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Monday, July 9, 2007

The U.S. Supreme Court term that was

I was poking through the U.S. Supreme Court's decisions from its recently concluded term and a couple of things caught my eye. One opinion I found a little amusing was KSR International Co. v. Teleflex Inc., et al., where it took the court 31 pages to say that a certain innovation to an auto pedal was obvious and therefore not patentable. (OK, OK, the decision was vastly important in the patent law area -- in fact one of the most important in decades -- but I still love the irony of dedicating more than 30 pages to come to the conclusion that something was obvious. Shouldn't the court's test for obviousness just be something like the court's standard for defining "hard-core pornography" as enunciated by Justice Potter Stewart in 1964 -- i.e. "I know it when I see it.")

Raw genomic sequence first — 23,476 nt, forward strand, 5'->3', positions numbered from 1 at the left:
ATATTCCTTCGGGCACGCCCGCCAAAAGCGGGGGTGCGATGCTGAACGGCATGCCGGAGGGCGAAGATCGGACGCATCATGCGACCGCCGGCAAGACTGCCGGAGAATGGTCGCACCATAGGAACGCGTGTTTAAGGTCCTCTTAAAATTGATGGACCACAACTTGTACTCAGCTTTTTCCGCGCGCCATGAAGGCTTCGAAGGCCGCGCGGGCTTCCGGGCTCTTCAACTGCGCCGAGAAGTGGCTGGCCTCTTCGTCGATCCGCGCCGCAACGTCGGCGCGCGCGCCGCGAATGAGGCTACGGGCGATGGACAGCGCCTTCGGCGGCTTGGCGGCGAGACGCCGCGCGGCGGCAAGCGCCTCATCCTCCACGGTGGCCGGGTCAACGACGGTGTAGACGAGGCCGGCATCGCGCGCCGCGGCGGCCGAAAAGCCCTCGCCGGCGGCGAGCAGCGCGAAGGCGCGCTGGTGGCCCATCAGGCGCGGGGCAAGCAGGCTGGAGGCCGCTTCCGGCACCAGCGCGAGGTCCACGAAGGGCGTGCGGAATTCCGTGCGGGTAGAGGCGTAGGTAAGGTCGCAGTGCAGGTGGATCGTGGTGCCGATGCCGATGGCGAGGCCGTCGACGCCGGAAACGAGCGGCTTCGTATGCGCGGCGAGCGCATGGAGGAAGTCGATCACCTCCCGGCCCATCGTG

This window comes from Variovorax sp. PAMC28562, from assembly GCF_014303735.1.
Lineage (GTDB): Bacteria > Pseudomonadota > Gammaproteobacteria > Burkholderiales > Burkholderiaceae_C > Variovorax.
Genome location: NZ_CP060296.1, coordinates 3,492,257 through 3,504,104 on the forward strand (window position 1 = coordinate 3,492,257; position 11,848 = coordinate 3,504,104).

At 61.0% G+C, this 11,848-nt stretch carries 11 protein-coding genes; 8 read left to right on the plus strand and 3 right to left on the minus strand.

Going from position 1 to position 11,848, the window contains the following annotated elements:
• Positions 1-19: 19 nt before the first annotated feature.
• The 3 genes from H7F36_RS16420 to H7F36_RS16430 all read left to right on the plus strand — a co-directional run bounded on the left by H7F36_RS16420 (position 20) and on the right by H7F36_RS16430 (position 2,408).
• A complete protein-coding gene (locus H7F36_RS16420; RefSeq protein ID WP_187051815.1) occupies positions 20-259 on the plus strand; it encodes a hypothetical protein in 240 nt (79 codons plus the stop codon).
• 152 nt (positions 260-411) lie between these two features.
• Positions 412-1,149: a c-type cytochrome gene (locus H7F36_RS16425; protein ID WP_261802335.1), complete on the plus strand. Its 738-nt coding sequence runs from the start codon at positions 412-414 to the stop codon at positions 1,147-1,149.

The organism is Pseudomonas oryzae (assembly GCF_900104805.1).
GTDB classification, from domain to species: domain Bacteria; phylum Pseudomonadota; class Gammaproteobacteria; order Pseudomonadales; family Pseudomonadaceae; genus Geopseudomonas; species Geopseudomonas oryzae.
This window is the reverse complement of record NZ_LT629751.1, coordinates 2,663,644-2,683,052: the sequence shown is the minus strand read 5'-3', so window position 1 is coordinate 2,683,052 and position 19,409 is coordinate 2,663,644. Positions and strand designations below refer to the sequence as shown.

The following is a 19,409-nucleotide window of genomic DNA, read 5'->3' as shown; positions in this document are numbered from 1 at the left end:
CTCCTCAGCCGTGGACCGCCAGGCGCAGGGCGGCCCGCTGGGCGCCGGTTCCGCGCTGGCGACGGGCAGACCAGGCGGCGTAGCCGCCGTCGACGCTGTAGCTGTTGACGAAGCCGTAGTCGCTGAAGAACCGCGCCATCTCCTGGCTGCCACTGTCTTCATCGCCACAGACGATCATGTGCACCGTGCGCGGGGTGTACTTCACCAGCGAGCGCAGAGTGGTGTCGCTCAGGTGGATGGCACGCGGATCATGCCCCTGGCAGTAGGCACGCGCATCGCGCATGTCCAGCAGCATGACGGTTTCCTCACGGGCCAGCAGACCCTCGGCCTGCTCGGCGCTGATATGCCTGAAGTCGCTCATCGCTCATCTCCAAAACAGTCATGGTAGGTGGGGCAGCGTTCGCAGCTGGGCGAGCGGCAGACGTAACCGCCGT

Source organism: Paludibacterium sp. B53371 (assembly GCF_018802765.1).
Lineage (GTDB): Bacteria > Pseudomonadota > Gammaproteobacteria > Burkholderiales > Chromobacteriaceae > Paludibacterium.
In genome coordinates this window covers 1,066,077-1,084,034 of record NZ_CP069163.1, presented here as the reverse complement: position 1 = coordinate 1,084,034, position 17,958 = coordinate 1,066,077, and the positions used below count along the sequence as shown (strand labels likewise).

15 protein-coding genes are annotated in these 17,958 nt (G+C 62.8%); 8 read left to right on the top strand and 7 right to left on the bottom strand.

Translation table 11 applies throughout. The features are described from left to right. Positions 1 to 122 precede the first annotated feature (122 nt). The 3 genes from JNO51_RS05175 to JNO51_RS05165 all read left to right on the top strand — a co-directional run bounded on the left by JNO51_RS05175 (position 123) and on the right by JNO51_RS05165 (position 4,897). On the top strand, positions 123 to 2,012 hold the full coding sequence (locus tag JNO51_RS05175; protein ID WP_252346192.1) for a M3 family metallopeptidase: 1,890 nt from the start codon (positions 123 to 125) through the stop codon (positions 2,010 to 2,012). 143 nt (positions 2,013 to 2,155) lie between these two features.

Speaking of homespun wisdom, the award this last term for a common-sense "come on folks, let's be reasonable" approach, goes to Justice Antonin Scalia in Scott v. Harris. In that case, the court held that a police officer could not be sued by a fleeing suspect for injuries he sustained when the officer forced his vehicle off the road to end a high-speed chase. (Hey, Starsky and Hutch did it all the time and they never got sued ...).

"The car chase that respondent initiated in this case posed a substantial and immediate risk of physical injury to others ; no reasonable jury could conclude otherwise," Scalia succinctly summed up.

To bolster his point, Scalia attached to the electronic version of the court's opinion a Real Player video of the police chase to show that the defendant's version of events was unreasonable as a matter of law.

Hmmm. I am just glad the court did not attach any video to its decision in the Anna Nicole Smith case.

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